Table 1: Comparison of baseline data between the antithyroid drug treatment response group and nonresponse group (x±S)

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Comparison of data at drug discontinuation between the remission group and the nonremission group

The treatment time for the 247 patients exceeded 18 months, and the treatment times for the failed drug withdrawal group and the relapse group were significantly longer than that of the remission group (P < 0.05). The percentage of patients with thyroid enlargement and thyroid-related ophthalmopathy in the relapsed group was much greater than that in the remission group (all P < 0.05). The proportion of patients with thyroid enlargement and/or thyroid-related ophthalmopathy after treatment in the failed drug withdrawal group was higher than that in the remission and relapsed groups (all P < 0.05). Significant differences were observed in the serum FT3 level, FT3/FT4 ratio, and sTSH level between the remission group and the relapsed group [all P < 0.05; [Table 2]].
Table 2: Comparisons between the remission group after antithyroid drug treatment and the relapse and failure groups after drug withdrawal (x±S)

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Logistic regression analysis of predictors of drug treatment outcomes in patients with GD

Multivariate logistic regression analysis was performed with treatment outcome as the dependent variable and thyroid size at onset, eye signs, FT3 levels, FT3/FT4 ratio, TSH, TRAb, TPOAb, and TgAb urinary iodine levels as independent variables. The independent predictors of non-remission were thyroid size at disease onset (odds ratio [OR] =9.647, P = 0.003), TRAb level (OR = 1.317, P = 0.002), and FT3/FT4 ratio [OR = 1.541, P = 0.019; [Table 3]].
Table 3: Multivariate logistic regression analysis of patients with Graves' disease recurrence

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  Discussion Top


ATDs are currently the main treatment for hyperthyroidism, but the recurrence rate after drug withdrawal is high, and recurrence cannot be predicted before treatment. Therefore, predicting the therapeutic effect of ATD and the recurrence of GD after treatment is important to decrease the recurrence rate and relapse-associated harm, and to adjust the treatment selection.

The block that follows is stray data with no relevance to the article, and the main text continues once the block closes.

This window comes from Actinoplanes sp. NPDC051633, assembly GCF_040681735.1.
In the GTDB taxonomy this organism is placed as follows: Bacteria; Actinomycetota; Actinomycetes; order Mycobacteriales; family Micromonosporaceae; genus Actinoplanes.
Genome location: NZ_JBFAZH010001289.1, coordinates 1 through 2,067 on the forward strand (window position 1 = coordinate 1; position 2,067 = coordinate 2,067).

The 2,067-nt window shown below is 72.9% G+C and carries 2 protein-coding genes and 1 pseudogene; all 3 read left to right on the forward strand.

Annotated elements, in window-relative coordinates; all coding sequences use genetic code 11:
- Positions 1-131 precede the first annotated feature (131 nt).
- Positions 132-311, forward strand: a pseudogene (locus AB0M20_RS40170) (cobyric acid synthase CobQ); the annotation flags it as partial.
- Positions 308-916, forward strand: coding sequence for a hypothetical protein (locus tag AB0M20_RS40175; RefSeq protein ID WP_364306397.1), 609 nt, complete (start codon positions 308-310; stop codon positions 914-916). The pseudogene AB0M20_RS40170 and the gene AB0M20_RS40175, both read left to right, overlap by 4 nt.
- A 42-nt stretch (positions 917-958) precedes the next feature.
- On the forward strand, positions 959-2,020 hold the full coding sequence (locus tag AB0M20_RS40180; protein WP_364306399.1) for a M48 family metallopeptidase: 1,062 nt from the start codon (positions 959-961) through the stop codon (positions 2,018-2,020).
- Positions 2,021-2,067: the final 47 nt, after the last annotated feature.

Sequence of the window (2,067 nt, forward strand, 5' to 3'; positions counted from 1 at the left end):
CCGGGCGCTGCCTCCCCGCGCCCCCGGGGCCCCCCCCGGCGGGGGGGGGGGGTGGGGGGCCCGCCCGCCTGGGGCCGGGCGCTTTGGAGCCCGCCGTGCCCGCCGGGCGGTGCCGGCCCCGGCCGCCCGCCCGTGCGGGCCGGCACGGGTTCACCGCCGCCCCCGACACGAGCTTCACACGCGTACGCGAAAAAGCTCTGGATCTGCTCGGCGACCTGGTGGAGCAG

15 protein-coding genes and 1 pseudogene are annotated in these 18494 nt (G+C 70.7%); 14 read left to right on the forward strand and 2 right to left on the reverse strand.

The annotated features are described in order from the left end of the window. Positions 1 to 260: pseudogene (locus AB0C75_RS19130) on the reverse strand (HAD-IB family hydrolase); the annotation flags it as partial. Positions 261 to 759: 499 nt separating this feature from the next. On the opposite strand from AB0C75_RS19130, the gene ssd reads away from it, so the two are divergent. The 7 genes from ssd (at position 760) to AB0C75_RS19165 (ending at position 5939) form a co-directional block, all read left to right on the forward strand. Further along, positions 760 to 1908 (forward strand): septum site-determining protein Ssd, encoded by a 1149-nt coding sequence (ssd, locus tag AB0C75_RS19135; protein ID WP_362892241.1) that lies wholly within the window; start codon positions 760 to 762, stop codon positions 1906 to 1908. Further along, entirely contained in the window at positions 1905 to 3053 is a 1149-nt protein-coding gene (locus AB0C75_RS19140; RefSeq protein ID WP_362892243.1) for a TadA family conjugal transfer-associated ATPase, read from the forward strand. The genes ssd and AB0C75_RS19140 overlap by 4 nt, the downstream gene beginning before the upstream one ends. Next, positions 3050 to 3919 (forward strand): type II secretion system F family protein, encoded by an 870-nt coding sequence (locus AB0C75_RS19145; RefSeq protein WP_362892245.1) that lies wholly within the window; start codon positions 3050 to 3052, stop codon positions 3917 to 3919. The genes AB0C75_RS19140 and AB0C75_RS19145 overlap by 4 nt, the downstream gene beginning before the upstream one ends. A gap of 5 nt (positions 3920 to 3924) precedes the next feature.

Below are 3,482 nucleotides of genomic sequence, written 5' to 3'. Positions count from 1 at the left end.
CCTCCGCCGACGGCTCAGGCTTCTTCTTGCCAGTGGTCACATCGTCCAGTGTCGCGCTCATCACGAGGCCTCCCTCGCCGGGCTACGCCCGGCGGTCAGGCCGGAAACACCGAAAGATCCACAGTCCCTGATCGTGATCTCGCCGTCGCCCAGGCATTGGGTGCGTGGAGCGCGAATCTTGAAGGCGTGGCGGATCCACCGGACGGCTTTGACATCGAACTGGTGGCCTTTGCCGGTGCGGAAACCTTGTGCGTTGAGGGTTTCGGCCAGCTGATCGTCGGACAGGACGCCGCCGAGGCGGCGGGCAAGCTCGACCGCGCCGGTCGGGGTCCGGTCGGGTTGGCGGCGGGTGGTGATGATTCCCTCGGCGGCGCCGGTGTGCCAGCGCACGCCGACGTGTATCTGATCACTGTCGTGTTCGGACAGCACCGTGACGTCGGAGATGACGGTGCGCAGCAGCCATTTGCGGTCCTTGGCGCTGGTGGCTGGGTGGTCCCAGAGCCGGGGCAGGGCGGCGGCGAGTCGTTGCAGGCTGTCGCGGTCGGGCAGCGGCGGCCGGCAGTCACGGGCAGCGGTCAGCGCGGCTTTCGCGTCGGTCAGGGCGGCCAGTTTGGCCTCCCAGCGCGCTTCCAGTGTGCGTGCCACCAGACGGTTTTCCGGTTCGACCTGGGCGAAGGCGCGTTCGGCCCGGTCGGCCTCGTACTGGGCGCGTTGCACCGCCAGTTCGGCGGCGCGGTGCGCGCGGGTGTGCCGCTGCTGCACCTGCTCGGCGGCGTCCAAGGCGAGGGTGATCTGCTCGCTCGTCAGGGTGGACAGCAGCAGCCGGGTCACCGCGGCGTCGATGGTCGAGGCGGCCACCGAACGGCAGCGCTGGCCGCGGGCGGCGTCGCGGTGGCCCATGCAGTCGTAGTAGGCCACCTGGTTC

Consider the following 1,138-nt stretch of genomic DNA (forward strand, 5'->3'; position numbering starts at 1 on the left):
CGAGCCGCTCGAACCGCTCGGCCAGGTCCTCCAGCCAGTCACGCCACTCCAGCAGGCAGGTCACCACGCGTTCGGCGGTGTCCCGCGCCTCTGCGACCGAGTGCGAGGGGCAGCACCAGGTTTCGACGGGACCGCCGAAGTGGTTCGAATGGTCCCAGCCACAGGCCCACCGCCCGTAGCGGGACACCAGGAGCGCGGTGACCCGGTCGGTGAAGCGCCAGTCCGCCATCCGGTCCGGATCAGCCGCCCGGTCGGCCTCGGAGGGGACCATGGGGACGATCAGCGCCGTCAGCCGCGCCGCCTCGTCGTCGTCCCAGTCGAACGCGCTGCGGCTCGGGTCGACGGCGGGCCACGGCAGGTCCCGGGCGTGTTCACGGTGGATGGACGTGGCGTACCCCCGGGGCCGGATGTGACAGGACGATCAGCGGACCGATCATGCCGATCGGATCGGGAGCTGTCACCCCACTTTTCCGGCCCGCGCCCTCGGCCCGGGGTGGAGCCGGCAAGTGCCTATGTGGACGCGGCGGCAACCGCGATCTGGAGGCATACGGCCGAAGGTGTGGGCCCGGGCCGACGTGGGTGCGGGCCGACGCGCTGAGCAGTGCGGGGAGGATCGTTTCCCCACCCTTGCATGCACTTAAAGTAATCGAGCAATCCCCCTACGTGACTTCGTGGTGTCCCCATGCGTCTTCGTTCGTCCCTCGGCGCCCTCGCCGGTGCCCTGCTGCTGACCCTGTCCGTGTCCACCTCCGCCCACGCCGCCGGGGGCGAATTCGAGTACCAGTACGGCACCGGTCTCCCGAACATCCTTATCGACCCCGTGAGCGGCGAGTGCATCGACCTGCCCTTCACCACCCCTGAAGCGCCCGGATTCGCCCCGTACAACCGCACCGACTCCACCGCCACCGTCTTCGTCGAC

The results of multiple clinical trials using different clinical characteristics and treatment methods have indicated different recurrence rates.[9] In a retrospective Italian study in 306 patients with GD treated with MMI for 12–24 months, hyperthyroidism relapse occurred in 194 patients (63.4%) after drug withdrawal.[10] In a retrospective audit of 536 newly diagnosed patients with GD presenting to the Thyroid Clinic in Birmingham, UK, 314 received elective medical treatment for 18 months; this medical treatment failed in 198 (63.5%) patients.[11] In a systematic review and network meta-analysis of the comparative effectiveness of therapies, across eight studies in a total of 667 patients treated with ATDs, relapse of hyperthyroidism occurred in 352 patients (52.7%).[12] The results of our study showed that the recurrence rate of ATD treatment within 1 year was approximately 17.4%. The reason for this low recurrence rate might have been that in our study, remission was defined as maintenance of normal thyroid status for more than 1 year after withdrawal of ATD. Some cases may relapse after remission for 1 year, and this possibility cannot be ruled out. Therefore, given the short observation period of this study, we asked the patients to visit our hospital regularly for thyroid function review, and we will continue to perform follow-up for future studies.